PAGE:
The next night (Thursday) was our bounce back game against the Kings. Traffic in LA sucks, so leave early. We got there around 6:30 for a 7:30 game and found street parking at 12th and Grand and got to park for free. There's lots for under $5 though. Stay away from the West side of Staples Center, unless you like getting robbed and shot (or so I'm told). There's a ton of restaurants right across the street from the Staples Center around the Nokia Theater. A Yard House and ESPN Zone are crowd pleasers there. It was way too crowded to get a table for dinner though. A couple drinks across the street then it was concession stand food for us, accompanied by $11 beers. Fortunately, they have a ton of choices for decent food inside the arena. Staples Center is huge. Capacity is actually less than Scottrade for hockey, but it's a cavernous venue. The lower bowl is slightly larger than Scottrade, but is broken up into 100 and 200 levels. We were able to get 200 levels, on the end where Blues shoot twice for $30 on StubHub. 100 levels were a lot more and too close to the glass for my taste. 200s were just right. Stay away from the upper bowl. You are literally in the rafters there, above 3 whole levels of suites and about a mile away from the ice. I found it really interesting that everything in Staples Center is a presentation. They really do a good job of using multimedia -- lights, sounds, video on ice -- to get the crowd into the game. That's no small feat because even if the crowd does get a little into it, the place is so huge they don't sound loud at all. Neat building though.

San Jose

We spend the off day in San Francisco being tourists. Had a wonderful time, but were were really looking forward to our trip to the Shark Tank. We stayed in the Wyndham right across from the airport. I met the charter pilot who was flying the Blues back the next morning. He was staying at the same hotel. We couldn't confirm if the Blues were staying there or not though. We had a few drinks in the lobby after the game waiting for them, but no dice. The Harlem Globetrotters were checking out when we got there though, so obviously some teams stay there. We headed down to the downtown San Jose area around 4 PM. We got street parking for about $1 by paying the meter until the 5 PM cutoff in the area right around Santa Clara and San Pedro streets. There's a 3-4 block area full of bars and restaurants that offer a great place to hang out before the game. The place was hoppin' on a Saturday night. Sharks fans are awesome. If they don't have a team jersey on, they are definitely sporting the team colors. I recon it's like going to a Cards game. It's quite impressive to see such a display for a hockey game. St. Louis has a strong following, but SJ fans take the cake here. After grabbing a bite to eat and a few brews, we headed over to the HP Pavilion. This place sells out all the time, and tickets were tough to come by for a Saturday night. A month before the game, we couldn't find lower bowl StubHub tickets for less that $100. The price only went up. Two days before the game, only a handful were left and the going price was $250(!) for lowers. We ended up using Craigslist and bought some face value off a season ticket holder for the upper deck on the blue line for $50 a piece (beware: they have black nets). Not bad seats though as the place is tiny. It only has one concourse; up for the upper deck, down for the lower. It felt like a big Family Arena. We got there 30 minutes before the game to see warmups and the place was already packed. The visiting team doesn't have their own tunnel in this place so the Blues entered the ice in the corner. We were actually able to chat with the players as they waited to get onto the ice a little bit. This is also where Bernie was camped out. We talked to the hall of famer for 15 minutes while the Blues were warming up. Awesome guy. The atmosphere in the Shark Tank was unbelievable. Most fans were hockey-smart and extremely welcoming. They really knew the game and their team. We only had one guy about 10 rows behind us whose mission was to make sure we had a bad day. It didn't work. The Blues took care of that without his help. They have a real working fog horn in their building, and since the rafters are so close to the upper deck, it was quite an impressive sound. I heard it too much that night, but it was cool nonetheless.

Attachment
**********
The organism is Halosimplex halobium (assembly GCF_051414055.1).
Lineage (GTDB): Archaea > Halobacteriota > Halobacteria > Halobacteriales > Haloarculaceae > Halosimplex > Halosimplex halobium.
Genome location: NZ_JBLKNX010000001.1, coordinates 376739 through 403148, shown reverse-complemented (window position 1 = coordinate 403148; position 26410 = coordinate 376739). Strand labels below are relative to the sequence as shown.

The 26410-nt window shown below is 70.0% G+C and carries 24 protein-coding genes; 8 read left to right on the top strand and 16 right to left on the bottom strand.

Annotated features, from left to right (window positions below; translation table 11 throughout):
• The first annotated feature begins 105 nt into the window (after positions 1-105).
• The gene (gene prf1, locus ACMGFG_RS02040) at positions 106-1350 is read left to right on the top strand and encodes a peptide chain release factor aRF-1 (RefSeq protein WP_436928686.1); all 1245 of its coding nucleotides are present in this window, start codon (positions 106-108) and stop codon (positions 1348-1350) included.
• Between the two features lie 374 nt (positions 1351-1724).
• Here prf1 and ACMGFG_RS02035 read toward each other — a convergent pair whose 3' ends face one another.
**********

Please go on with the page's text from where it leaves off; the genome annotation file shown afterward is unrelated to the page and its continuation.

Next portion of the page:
To summarize this (unneccessarily) long and rambling post, I'd just like to say that if you ever get the opportunity to follow your team on the road, DO IT. Even though we went 1-2 on this trip, we had a ton of fun every step of the way. There was no better feeling than wearing the Blue Note out of Staples Center while fans scowled in disgust. Likewise, it was a surreal feeling having pitty taken on us in an enemy's building. Take some time to see the local sights, grab a beer with an opposing fan, and enjoy screaming at the top of your lungs when the Blues score (even if it means we're still losing 7-4). It's an experience I look forward to enjoying again.

Please make sure that any content you post is appropriate to Game Time, which means that it pertains to hockey, the Blues, frosty adult beverages, or puppies.